Mother of Two Young Children Faces Breast Cancer During the Pandemic

Delphine Ettinger, age 44, was breastfeeding her second child, then 7 months old, when she felt an immovable lump in her breast. It was February 2020, just before the COVID-19 pandemic hit New York City. Delphine’s first thought was that she had a blocked duct. But she decided to get it checked out, just in case.

She dismissed the idea of cancer because she’d spent two and a half years nursing her first child and was currently nursing her second. “I’d basically been breastfeeding for three years straight—and I thought if I was breastfeeding for so long, I thought I could not get breast cancer,” Delphine explains. For that reason, Delphine hadn’t had a mammogram in a while. She was a little surprised when her internist sent her for a mammogram, sonogram, and biopsy.

Delphine clearly remembers the day, March 13, when her internist called with the news: Delphine had a malignancy. “I felt like it was the end of the world,” she says. “Because of COVID, we were already scared to go in the streets, and now I was thinking I would have to deal with cancer with two small babies. I worried I would not see my baby grow up.” Delphine quickly made an appointment with breast surgeon Sarah P. Cate, MD, Assistant Professor of Surgery, Icahn School of Medicine at Mount Sinai, and lead physician for the Special Surveillance Breast Program at Mount Sinai Beth Israel.

Breastfeeding does, in fact, protect against breast cancer. But it isn’t 100 percent effective. “It’s called pregnancy-associated breast cancer and affects about 1 in 3,000 women—very rare,” Dr. Cate says. Pregnancy-associated breast cancer can affect women during pregnancy or within the first year after delivery.

For those few women who do develop breast cancer while pregnant, the hormones in their bodies tends to speed up tumor growth. Delphine did the right thing by immediately getting checked. “Women should also know that it is safe to get a mammogram—or a sonogram—while they are pregnant,” Dr. Cate says. “We use abdominal shielding, like when you go to the dentist.” Because Delphine sought care immediately, they were able to find the cancer at an early stage. “That really helped her outcome,” Dr. Cate adds.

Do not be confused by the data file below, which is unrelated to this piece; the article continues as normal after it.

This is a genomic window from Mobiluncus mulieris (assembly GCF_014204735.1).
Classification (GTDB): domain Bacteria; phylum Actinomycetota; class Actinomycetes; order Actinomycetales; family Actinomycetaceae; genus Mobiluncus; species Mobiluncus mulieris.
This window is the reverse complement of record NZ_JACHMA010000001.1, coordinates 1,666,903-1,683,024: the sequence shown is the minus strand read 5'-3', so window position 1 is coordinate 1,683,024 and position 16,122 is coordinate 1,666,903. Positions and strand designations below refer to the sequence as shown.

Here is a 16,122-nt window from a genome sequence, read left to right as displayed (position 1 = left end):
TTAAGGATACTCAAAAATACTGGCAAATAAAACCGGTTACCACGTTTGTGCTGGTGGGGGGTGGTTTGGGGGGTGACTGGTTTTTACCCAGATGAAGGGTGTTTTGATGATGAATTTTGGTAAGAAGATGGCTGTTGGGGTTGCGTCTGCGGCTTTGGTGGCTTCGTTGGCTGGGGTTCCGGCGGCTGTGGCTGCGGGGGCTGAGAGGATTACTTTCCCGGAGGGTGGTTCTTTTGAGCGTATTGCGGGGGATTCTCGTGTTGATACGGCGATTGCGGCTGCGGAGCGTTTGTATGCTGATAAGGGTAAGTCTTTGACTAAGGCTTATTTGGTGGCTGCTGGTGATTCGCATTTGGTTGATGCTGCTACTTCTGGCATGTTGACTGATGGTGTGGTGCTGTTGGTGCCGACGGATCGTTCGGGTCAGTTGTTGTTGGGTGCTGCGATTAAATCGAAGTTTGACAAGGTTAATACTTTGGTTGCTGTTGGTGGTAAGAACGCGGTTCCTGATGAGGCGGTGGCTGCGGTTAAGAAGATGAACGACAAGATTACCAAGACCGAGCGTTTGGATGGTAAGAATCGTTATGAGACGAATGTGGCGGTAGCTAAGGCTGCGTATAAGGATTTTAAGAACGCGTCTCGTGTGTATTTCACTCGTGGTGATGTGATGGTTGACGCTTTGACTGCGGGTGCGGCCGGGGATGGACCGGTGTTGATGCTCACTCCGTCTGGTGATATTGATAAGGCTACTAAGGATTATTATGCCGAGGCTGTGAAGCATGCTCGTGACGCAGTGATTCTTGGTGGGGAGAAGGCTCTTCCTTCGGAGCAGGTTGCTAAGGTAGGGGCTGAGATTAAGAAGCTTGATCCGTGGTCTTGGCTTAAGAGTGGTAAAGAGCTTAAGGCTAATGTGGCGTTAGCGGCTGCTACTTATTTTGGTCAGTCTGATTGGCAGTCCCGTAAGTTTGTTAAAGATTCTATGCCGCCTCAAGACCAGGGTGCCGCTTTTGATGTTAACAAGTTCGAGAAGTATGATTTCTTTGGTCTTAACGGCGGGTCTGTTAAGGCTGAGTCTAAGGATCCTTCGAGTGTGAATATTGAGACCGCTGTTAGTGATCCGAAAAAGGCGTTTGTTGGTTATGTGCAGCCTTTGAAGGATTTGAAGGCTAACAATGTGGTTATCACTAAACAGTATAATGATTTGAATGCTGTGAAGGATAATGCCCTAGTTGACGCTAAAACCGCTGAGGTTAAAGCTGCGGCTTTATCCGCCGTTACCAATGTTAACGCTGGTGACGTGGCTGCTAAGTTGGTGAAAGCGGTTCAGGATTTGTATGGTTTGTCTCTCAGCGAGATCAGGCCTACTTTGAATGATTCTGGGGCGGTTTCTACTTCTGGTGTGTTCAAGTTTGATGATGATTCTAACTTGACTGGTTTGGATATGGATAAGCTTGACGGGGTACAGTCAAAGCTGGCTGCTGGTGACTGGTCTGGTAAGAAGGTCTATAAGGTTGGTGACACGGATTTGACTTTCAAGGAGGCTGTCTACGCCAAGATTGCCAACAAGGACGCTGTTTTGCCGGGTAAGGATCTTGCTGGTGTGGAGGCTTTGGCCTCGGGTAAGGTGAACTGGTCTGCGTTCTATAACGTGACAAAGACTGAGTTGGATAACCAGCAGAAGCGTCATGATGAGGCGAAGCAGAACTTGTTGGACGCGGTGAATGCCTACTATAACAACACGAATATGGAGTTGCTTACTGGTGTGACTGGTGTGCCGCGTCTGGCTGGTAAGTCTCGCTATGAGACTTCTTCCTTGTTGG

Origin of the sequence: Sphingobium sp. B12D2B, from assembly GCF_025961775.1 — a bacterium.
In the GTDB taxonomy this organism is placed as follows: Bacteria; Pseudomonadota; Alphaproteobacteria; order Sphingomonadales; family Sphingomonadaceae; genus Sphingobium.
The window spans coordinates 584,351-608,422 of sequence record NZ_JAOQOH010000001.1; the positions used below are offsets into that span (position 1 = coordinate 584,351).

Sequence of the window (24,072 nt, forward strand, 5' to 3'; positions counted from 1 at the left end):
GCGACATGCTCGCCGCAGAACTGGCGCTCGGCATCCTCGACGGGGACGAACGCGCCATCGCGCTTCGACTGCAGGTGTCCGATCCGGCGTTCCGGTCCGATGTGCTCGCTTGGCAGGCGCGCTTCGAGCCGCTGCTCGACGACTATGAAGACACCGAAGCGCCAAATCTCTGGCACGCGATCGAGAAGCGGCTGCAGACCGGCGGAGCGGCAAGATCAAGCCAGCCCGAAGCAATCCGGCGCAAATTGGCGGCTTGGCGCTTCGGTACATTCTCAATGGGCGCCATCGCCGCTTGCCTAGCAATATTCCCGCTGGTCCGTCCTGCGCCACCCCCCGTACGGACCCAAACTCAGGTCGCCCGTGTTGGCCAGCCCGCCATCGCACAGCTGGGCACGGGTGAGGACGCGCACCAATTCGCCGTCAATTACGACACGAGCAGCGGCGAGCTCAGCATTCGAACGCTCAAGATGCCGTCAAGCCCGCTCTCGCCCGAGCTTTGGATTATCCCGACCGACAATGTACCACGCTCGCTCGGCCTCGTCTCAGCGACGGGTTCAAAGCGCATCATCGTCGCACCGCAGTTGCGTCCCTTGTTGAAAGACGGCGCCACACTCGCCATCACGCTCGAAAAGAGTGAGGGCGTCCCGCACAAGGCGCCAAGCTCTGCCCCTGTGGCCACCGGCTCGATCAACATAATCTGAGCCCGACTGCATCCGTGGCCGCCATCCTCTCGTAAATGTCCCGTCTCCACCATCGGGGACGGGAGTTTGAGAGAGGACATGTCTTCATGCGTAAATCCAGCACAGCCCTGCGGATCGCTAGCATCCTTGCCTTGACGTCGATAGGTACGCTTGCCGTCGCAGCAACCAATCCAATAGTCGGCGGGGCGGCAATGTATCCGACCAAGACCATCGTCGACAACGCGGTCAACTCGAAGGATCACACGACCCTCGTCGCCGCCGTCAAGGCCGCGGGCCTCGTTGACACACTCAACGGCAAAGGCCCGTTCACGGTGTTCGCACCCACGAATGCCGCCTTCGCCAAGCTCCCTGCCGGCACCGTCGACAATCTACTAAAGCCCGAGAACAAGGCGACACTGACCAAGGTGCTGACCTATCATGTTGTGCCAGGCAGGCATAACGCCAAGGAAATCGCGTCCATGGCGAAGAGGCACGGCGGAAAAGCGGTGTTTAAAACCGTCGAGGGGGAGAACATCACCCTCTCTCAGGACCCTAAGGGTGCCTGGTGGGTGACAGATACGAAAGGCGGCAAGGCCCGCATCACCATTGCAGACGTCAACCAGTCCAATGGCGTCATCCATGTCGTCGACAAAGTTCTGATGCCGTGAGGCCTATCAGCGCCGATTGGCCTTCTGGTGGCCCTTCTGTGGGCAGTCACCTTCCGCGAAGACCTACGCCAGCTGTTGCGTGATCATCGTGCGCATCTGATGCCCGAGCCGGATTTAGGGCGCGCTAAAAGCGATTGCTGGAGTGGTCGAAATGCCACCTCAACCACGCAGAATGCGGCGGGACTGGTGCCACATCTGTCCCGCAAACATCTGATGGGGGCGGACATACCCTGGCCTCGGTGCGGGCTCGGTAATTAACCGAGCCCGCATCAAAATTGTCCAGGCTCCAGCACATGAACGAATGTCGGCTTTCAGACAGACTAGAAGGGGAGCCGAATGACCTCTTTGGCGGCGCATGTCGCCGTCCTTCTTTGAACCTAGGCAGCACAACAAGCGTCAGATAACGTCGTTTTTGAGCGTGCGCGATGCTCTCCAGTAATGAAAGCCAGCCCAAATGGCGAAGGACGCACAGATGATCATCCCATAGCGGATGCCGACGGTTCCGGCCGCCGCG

Genomic testing indicated that Delphine’s cancer had a high likelihood of recurrence. For this reason, Delphine would require chemotherapy and radiation treatment, in addition to surgery. But first she had to be tested for COVID-19. “That was very scary,” Delphine remembers. “It was the height of COVID, when everyone was getting very sick, and there was so little information. I was scared of getting COVID and didn’t know how it would affect my cancer.”

Delphine’s cancer was fast growing, so Dr. Cate encouraged her to start treatment immediately. She also asked Delphine to stop breastfeeding, which added to Delphine’s worries. “My son was very small, and he didn’t like formula. He was losing weight.” But the increased hormones involved in nursing would only spur Delphine’s cancer to reproduce more quickly.

Delphine had a lumpectomy in March 2020. It went without a hitch and was one of the last breast surgeries to be done at Mount Sinai before the statewide shutdown due to COVID-19, according to Dr. Cate. “I’m so glad I didn’t have to delay the procedure due to COVID,” Delphine says. Dr. Cate was able to remove the tumor entirely.

After the procedure, Delphine took a month to rest and spend time with her two sons before returning to cancer treatment. “Children don’t understand that you need to rest. They don’t understand why you are lying down. They want to play,” she says, adding that the upside was  that her children didn’t know enough to worry. 

In May, Delphine began eight twice-monthly sessions of chemotherapy. Because the pandemic was raging, she needed a COVID-19 test before each chemo session. “I knew if I got COVID it would delay my treatment,” she says. She also received “cold cap” therapy to preserve her long black hair. “The process was painful, but it was worth it. I kept about half my hair.” Because of the pandemic, Delphine had to go it alone; she couldn’t bring a friend or family member with her to the chemotherapy sessions.

Radiation treatment followed, in August and September 2020. “I had 30 treatments, and it was very scary,” remembers Delphine. She put her sons down for a nap, then quietly go to treatment, leaving them in the care of Daniel, her boyfriend and father of the children.

Fortunately, Delphine had plenty of support, in addition to Daniel. All the mothers from her child’s daycare group brought her food and donations and arranged Zoom meetings. “They were with me every step of the way,” says Delphine. “They were my family and support system.” When she finished treatment, Delphine returned part-time to her job as a music label manager.

In March 2021, Delphine went for her one-year check-up—and they found another lump. “The stress, it’s like PTSD, it brings back everything,” Delphine remembers. Fortunately, the lump was benign. Delphine was cancer-free.

Delphine continues to have regular check-ups. She takes hormone injections to stop her period (lowering her hormone level), which puts her into artificial menopause, and she was prescribed  anastrozole, also known as Arimidex, which reduces the risk of recurrence.

“My energy is back, and my hair is growing back,” Delphine says. “I am vaccinated for COVID-19, so we have been going to the cinema and the park. I finally feel like I am living life again.”